15 Credits AUTUMN

Aims/Description: Since the flowering of postcolonialism, scholars have fought to reconstruct the complexity and significance of Indigenous peoples and to remove them from an imperial framework that casts them as passive victims of historical events. In the early American world, this greater sensitivity to Indigenous agendas and actions has led increasingly to meetings between Native peoples and Europeans being explained in terms of encounter, negotiation and accommodation, rather than simple conquest. This module will consider the diverse historiographical, methodological and political issues which impact on Indigenous histories in colonial contexts, from postcolonialism to the New Philology and the New Indian History, the rise of activist histories, and the politicisation of the Indigenous past. We will centre Native perspectives and voices, and consider the challenges and opportunities of the complex alphabetic, material and oral records available for the study of Indigenous histories. Taking the invasion of Mexico as a case study -  but also drawing on other imperial contexts - this module recognises Indigenous histories as the product of diverse, vibrant, often still-living cultures, and seeks to illuminate the places and perspectives of Native peoples in colonial history and historiography.

Restrictions on availability: Departmental approval required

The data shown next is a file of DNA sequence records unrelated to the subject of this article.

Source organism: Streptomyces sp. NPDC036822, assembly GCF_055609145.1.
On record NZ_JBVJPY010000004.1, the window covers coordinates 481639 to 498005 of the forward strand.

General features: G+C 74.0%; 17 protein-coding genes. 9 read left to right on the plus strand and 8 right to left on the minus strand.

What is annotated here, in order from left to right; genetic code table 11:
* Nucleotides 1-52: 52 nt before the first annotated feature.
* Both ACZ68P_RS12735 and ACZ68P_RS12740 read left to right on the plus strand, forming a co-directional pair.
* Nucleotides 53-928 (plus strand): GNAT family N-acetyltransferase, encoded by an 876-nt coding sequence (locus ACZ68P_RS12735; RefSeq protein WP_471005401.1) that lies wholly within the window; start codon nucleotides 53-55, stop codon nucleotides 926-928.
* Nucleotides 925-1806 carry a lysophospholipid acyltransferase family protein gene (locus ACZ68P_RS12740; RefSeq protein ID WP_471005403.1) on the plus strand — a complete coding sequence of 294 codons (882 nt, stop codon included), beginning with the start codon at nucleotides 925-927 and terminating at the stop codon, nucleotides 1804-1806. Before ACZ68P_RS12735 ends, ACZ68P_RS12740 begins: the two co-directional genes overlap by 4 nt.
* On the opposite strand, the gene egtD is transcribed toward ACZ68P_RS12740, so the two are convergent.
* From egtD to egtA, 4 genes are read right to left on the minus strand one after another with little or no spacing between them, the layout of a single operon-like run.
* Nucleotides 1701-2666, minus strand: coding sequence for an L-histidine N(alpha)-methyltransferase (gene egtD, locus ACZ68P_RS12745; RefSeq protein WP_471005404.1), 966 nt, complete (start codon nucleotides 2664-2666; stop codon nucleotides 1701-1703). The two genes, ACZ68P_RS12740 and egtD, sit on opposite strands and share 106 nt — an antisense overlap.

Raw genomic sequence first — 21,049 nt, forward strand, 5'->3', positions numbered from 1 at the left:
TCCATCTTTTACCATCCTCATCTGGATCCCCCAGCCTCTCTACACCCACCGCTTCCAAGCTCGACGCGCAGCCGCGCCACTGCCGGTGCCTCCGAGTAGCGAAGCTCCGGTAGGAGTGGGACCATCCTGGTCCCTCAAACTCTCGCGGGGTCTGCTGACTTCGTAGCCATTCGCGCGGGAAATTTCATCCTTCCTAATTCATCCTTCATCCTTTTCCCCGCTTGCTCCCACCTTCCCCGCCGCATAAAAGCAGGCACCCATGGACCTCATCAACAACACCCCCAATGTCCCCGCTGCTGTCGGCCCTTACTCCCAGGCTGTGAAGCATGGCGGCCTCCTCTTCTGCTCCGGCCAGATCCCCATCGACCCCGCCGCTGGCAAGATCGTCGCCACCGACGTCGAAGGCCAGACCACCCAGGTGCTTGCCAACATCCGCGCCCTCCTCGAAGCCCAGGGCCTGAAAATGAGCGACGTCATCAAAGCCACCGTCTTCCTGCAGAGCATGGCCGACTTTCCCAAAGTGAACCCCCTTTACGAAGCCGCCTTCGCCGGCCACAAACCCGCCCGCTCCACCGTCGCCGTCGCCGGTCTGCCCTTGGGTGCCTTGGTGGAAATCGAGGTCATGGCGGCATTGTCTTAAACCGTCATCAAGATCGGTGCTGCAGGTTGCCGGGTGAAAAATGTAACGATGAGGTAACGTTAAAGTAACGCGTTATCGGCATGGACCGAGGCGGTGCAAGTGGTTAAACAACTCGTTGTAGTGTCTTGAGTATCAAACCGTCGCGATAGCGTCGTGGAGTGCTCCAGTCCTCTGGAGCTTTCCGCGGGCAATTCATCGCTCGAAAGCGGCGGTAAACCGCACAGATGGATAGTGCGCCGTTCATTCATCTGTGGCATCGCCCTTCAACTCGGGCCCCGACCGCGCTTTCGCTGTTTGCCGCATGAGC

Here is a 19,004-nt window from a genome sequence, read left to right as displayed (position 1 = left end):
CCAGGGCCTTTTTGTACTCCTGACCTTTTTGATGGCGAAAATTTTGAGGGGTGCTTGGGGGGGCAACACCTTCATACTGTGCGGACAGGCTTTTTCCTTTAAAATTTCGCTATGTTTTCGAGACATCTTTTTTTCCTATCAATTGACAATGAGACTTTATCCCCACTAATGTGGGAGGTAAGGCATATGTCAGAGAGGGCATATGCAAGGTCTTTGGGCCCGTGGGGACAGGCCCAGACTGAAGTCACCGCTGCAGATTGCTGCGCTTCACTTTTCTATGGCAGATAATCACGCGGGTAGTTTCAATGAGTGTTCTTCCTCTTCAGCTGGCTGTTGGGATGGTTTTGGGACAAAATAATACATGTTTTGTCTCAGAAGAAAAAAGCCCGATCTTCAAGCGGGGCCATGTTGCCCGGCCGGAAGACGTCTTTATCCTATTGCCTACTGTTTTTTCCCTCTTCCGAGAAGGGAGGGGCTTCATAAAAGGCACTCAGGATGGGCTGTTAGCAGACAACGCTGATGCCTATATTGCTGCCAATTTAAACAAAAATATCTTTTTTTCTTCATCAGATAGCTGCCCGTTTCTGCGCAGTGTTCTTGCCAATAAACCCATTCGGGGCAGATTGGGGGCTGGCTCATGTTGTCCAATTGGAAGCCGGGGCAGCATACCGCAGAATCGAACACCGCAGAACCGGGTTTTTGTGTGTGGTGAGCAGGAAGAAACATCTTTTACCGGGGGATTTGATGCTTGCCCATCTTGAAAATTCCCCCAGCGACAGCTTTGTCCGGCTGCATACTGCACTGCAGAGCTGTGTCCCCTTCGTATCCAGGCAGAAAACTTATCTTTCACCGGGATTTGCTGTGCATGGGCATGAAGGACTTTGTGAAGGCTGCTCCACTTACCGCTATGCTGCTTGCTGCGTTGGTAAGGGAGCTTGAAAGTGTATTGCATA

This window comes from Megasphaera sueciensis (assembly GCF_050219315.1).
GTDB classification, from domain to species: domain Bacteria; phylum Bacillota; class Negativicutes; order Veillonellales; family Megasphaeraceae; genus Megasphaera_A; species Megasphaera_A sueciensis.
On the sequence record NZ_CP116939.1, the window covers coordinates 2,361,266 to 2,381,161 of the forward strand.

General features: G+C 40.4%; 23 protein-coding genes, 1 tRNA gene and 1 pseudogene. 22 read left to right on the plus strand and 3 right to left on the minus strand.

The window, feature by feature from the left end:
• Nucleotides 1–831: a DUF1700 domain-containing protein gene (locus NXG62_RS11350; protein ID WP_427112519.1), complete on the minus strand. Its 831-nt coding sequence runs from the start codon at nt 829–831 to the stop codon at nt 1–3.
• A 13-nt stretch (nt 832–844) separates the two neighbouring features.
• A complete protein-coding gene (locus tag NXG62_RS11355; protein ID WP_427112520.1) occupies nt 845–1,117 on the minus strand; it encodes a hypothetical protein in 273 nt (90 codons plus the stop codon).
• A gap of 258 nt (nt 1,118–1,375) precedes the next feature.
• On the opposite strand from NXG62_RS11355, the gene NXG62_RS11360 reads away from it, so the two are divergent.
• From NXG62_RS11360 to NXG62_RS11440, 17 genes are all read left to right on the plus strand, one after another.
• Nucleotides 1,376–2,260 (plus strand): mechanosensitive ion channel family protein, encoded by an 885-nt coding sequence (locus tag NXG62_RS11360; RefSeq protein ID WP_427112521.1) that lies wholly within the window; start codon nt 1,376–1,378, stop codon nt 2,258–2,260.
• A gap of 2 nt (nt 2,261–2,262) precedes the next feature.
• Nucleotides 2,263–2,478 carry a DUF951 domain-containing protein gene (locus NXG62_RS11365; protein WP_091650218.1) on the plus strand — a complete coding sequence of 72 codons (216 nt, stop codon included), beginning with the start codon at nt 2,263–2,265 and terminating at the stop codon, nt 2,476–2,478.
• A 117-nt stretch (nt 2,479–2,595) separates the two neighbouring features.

Teaching Methods: Seminars, Tutorials, Independent Study
Assessment: Course work

Information on the department responsible for this unit (History):

Departmental Home Page
Teaching timetable


The content of our courses is reviewed annually to make sure it's up-to-date and relevant. Individual modules are occasionally updated or withdrawn. This is in response to discoveries through our world-leading research; funding changes; professional accreditation requirements; student or employer feedback; outcomes of reviews; and variations in staff or student numbers. In the event of any change we'll consult and inform students in good time and take reasonable steps to minimise disruption.

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Teaching methods and assessment displayed on this page are indicative for 2021-22. Students will be informed by the academic department of any changes made necessary by the ongoing pandemic.

Western Bank, Sheffield, S10 2TN, UK